The Nigerian senate on Sunday faulted Nobel laureate Wole Soyinka's comments on their ultimatum to the United States following the grouping of Nigeria with nine other nations for terrorism.
The senators said Mr. Soyinka's reference to their decision as ‘absurd' is ‘most unfortunate'.
"I had expected that, being one of the captains of the literary ship in Nigeria, he should have read the entire comment from the senate before casting aspersion on the institution for something that did not happen at all," Ayogu Eze, the senate spokesperson, said in Abuja on Sunday.
The upper legislative house had last week come out strongly against America's decision to enlist Nigeria alongside Afghanistan, Pakistan, Libya, Yemen, Somalia, Saudi Arabia, Lebanon, Iraq and Algeria as countries to be subjected to stricter searches with regards to terrorist activities.
The senate threatened to reconsider Nigeria's relationship with America if, by the time they resume this week, the American government has not de-listed Nigeria from the group.
Mr. Eze argued that it was unfair on the part of America to hurriedly tag the entire country for the action of a single Nigerian who barely lived in Nigeria.
Following the senate's position, some Nigerians, including Mr. Soyinka, countered their stance.
"It is wrong for those the senate holds in high esteem to attack its reputation and seek to rubbish its actions without justification. I am constrained to observe that Prof. Soyinka is gradually falling into this group of Nigerians who offer opinions hastily without first obtaining all the sides to an issue," Mr. Eze said.
No deadline given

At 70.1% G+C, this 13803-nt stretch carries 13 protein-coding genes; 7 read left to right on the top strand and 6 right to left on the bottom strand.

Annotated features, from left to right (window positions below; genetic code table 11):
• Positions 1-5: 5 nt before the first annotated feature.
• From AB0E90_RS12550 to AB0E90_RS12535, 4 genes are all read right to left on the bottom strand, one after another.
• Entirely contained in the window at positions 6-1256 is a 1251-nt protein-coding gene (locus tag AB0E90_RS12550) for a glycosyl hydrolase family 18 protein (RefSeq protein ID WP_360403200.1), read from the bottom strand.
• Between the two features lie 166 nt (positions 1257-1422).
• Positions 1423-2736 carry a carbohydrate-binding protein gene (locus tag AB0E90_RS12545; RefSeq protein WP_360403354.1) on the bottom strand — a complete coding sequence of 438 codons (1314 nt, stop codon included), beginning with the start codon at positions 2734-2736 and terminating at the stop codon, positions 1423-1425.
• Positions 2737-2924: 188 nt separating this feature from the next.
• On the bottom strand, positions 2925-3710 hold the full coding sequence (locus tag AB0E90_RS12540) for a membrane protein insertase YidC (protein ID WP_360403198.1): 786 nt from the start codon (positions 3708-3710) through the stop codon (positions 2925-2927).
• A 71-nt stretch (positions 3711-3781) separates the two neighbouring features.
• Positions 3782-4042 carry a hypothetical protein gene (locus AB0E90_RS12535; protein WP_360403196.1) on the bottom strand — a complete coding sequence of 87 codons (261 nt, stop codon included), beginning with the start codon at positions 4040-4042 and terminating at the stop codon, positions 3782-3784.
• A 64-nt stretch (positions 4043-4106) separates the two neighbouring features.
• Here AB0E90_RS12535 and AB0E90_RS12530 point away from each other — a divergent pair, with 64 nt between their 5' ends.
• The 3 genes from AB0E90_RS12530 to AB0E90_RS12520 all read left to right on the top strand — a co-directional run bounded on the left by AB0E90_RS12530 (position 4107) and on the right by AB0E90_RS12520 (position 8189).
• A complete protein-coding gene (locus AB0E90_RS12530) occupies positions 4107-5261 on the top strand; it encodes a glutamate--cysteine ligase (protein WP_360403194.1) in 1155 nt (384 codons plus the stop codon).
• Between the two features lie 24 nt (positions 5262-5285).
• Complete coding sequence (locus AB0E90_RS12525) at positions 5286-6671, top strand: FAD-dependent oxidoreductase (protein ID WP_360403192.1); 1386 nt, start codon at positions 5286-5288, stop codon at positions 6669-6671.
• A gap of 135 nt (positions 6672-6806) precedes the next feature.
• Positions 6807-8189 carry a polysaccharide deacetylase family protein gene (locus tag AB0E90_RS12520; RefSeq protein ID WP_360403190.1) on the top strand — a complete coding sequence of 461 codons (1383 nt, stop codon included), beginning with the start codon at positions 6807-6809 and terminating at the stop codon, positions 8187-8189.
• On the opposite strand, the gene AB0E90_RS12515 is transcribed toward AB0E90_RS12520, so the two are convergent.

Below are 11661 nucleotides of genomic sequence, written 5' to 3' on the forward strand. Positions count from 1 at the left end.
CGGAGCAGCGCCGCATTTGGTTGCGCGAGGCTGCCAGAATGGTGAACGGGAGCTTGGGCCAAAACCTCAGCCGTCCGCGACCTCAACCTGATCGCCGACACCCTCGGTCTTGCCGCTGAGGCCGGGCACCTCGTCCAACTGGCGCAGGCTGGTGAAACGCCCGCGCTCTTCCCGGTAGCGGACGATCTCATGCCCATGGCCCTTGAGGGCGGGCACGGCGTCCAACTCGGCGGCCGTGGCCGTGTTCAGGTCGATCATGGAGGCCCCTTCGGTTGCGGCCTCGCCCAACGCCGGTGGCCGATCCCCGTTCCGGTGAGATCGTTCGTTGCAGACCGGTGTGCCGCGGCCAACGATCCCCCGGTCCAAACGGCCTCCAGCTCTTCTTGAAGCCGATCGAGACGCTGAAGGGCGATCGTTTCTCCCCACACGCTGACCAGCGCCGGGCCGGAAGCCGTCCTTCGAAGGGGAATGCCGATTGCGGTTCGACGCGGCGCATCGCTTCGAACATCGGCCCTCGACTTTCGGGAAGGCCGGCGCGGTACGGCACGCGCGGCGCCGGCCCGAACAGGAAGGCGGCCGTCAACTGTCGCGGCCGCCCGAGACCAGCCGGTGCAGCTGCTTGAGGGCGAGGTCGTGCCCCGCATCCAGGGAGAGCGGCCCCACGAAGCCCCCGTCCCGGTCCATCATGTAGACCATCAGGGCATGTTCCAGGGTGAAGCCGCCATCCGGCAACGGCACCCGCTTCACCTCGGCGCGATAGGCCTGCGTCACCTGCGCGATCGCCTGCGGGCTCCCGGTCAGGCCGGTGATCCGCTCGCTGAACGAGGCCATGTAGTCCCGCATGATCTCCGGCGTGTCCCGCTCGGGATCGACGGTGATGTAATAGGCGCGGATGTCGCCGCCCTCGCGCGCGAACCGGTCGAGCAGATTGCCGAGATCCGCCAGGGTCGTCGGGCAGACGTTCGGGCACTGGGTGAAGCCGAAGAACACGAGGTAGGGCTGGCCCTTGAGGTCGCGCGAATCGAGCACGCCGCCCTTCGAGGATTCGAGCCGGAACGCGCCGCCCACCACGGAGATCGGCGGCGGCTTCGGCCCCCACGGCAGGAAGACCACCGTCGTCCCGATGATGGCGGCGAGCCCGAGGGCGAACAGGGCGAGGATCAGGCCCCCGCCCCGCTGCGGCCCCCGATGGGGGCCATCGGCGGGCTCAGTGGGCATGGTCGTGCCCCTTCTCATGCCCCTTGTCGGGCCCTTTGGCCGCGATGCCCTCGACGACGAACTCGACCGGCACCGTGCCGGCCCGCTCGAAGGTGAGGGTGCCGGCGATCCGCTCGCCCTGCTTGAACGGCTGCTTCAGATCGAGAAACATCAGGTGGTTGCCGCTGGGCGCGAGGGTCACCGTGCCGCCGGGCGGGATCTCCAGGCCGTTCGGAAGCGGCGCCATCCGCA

The senate spokesperson said he would always restate the fact that the senate rejects the ‘obnoxious classification' which was done ‘without due consultation with relevant authorities in Nigeria.
"On resumption we are going to weigh in on the matter, with a view to finding a solution to it," he said. "We also want to use this opportunity to restate our opposition to terrorism in any form from any quarter. We condemn what Umar Abdulmutallab did, and ask that innocent Nigerians be spared the agony to which they are exposed because of this one-off incident. His action, heinous and condemnable as it is, is not enough ground to criminalise innocent and law-abiding Nigerians over a matter they know nothing about."
The senator also denied media reports that they (Senate) gave America a seven day ultimatum, dismissing them as "misleading headlines".
"What I said at the press briefing ... was that we rejected the classification and demanded that our name be taken off that list," Mr. Eze said.
He reaffirmed that when the senate resumes next, it will engage all its diplomatic and legislative gears to bring about the reversal.